It is snowing in Southern Maryland. Woooee. After waiting all winter and beginning to think about spring, a storm roared up the coast and we are in for eight to ten inches. To the right is the 8 AM view off our front porch.
It’s not a friendly storm. The wind is fiendish. All night, snow clots fell on the roof, blown down from the trees. It sounded like a violent snowball fight, but we prefer it to trees laden with ice and snow. Everyone here still talks about the ice storm in the 90’s when they were without power for ten days.
Listening to the thumps last night, I thought about the role weather and climate plays in my books. In the early regencies (written for Kensington) I virtually ignore the fact that it rains so much in England. In thinking back over the five novels I wrote under the Zebra imprint, the weather was not a factor in any of the stories. As a matter of fact in my last book for Kensington, THE CAPTAIN’S MERMAID, my Jamaican born and raised heroine loved to swim in the lake that separated her brother’s estate from the hero’s.
That was my ‘aha’ moment. Even putting my heroine’s home in the warmest spot in England, it is likely that only the most eccentric woman would swim regularly even in the summer. As the title shows, her love of swimming was an essential part of the story so it stayed and not one reader or reviewer complained.
Now, before I dive too deep into writing a book, I research significant weather events. I've learned about the Frost Fair of 1814 and the Year Without a Summer, 1816. That’s Mt. Pinatubo below. Following a massive eruption the ash from Pinatubo spread worldwide and is thought to have caused the colder than usual summer in 1816. That’s a subject I covered in another blog post.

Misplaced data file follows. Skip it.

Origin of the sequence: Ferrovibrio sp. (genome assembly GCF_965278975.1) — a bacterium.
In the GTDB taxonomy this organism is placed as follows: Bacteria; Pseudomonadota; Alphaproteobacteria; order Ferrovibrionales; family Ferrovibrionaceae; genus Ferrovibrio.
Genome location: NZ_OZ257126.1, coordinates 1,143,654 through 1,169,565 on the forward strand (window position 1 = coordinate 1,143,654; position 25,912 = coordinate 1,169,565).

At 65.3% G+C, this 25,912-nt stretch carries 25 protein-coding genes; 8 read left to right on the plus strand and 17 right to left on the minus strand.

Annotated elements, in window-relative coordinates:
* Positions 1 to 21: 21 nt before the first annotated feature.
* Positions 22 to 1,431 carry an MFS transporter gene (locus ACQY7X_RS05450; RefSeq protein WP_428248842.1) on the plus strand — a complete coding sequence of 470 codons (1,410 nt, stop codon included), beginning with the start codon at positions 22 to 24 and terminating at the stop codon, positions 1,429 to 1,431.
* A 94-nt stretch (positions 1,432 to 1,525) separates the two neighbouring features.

I thought about books and movies set in England during the Regency and considered whether climate or weather played a significant part in the story. More movies came to mind than books, probably because of the visual element in movies.
In the London scenes of the movie AMAZING GRACE it rains. It more than rains. Rain floods out of the sky. London is wet and miserable all the time. The rain dose not so much advance the plot as it creates a mood. IN MASTER AND COMMANDER sun, rain and wind are such a fundamental part of life at sea that weather is like a character.
In the Greer Garson/Laurence Olivier PRIDE AND PREJUDICE, I do not recall rain in any scene except the one where Jane is going to Mr. Bingley’s. In the Keira Knightley P&P rain is used as a cliched plot device.
Tell me, how’s your weather been this winter? How aware are you of the importance of weather or climate in your books? Are they a significant background element or used to further the story? I will check back frequently today but a neighbor just called to say they lost power so if you don’t hear from me, you know why.